Erase and Forget





An unsatisfactory examination of the man who inspired the creation of John Rambo.


Erase and Forget


In his own country James 'Bo' Gritz, a man much decorated during a military career lasting some twenty-two years during which time he became an officer in the US Army Special Forces, is a famous name. He is noted not only for his military achievements but for being a decidedly controversial figure. I must confess that when I approached Andrea Luka Zimmerman's documentary about him I did so as one ready to learn about a man previously unknown to me. Viewing Erase and Forget soon made it apparent that this complex individual born in 1939 has all the qualifications needed to be the subject of a biographical film. But, sadly and unexpectedly, the ten years that Zimmerman has devoted to this project have yielded a movie totally lacking in focus.


When we first see Gritz, he comes across as an ardent militarist who had followed in his father's footsteps and     is shown inspiring youths drawn to his example as a former Green Beret who claims to have killed some 400 people. It is also apparent that Gritz relished being part of a guerrilla force allowed to indulge in 'unconventional warfare', a term which he was free to define however he wished. But, after retiring in 1979, he undertook visits to South East Asia leading to claims that prisoners of the Vietnam war were still alive there and to assertions that American authorities were involved in drug trafficking. Thereafter he became a right-winger opposed to the government but keen to instruct citizens on how to protect themselves with advice extending to the preparation and use of explosives.


Given this history one quite understands why he is regarded as controversial, quite apart from certain questions having arisen over the validity of some of the military decorations bestowed on him. If ever a figure needed to be studied in the round, it is surely Gritz. Yet Zimmerman's film has no commentary and simply allows Gritz to tell his own story on his own terms. Only once is the Gritz version challenged and that is when we are shown photographic evidence contradicting his assertions that an accusation of his having given a Nazi salute was unjustified.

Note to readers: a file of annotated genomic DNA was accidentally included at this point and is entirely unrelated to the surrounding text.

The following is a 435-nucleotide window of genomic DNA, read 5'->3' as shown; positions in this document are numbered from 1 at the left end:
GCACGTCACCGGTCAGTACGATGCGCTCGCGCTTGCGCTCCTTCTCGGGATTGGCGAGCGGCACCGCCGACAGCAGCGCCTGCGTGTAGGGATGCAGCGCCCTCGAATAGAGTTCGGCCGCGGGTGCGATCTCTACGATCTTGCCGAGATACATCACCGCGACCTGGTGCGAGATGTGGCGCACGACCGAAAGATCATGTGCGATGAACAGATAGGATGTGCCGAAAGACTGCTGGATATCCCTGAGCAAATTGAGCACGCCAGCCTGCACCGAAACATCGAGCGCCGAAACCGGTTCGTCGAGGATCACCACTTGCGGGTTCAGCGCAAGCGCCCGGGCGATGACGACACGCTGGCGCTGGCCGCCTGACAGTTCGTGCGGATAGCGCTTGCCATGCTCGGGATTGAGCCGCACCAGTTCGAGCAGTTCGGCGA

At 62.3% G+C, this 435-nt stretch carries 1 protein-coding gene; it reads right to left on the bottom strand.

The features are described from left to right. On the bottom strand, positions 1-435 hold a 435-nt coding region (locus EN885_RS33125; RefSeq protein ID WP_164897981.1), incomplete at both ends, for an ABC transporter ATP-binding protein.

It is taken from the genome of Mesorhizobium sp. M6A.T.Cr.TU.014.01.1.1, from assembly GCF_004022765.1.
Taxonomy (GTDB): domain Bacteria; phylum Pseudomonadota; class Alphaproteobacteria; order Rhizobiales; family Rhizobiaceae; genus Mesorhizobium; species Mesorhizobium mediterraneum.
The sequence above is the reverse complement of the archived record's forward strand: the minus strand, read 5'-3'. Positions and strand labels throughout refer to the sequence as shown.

Furthermore, the history that emerges here is not at all easy to disentangle. Ted Kotcheff, director of the initial Rambo film, First Blood, is present to acknowledge that Gritz was the model for John Rambo as first conceived but points out that the subsequent Rambo films altered the character substantially. Nevertheless, clips from these later films are inserted here taking up time. That time would have been better spent on such matters as Gritz's involvement with the Populist Party when he hoped to become the next President of the United States (that was in 1992 but for that information you need to turn to Wikipedia). Relatively little emerges about the man's four wives or about his film appearances as an actor (we merely glimpse a film from 1990 entitled Rescue Force in which Gritz had a role).


There is a striking moment close to the end of Erase and Forget when we see a discarded ending to First Blood which seems to predict Gritz's own later suicide bid, but the film offers no clear time scale which adds immeasurably to the confusion (again it is on Google that one learns that Gritz attempted to take his own life as long ago as 1998 life although this incident is mentioned undated in the last few minutes of Zimmerman's film). Erase and Forget may send us in quest of information about Gritz, but its own contribution to our understanding of an alarming and extraordinary man is tantalisingly incomplete.




Featuring  Bo Gritz, Ted Kotcheff, Tudor Gates, Gazik, Jo McNeal, Jack Mercer.


Dir Andrea Luka Zimmerman, Pro Andrea Luka Zimmerman and Ameenah Ayub Allen, Screenplay Taina Galis and Andrea Luka Zimmerman, with the collaboration of others, Ph Andrea Luka Zimmerman, Taina Galis and Adam Philp, Ed Taina Galis, Music Adam Paroussos.


Fugitive Images/Bright Wire Films-Erase and Forget Films Limited.
88 mins. UK/Denmark. 2017. Rel: 2 March 2018. Cert. 18.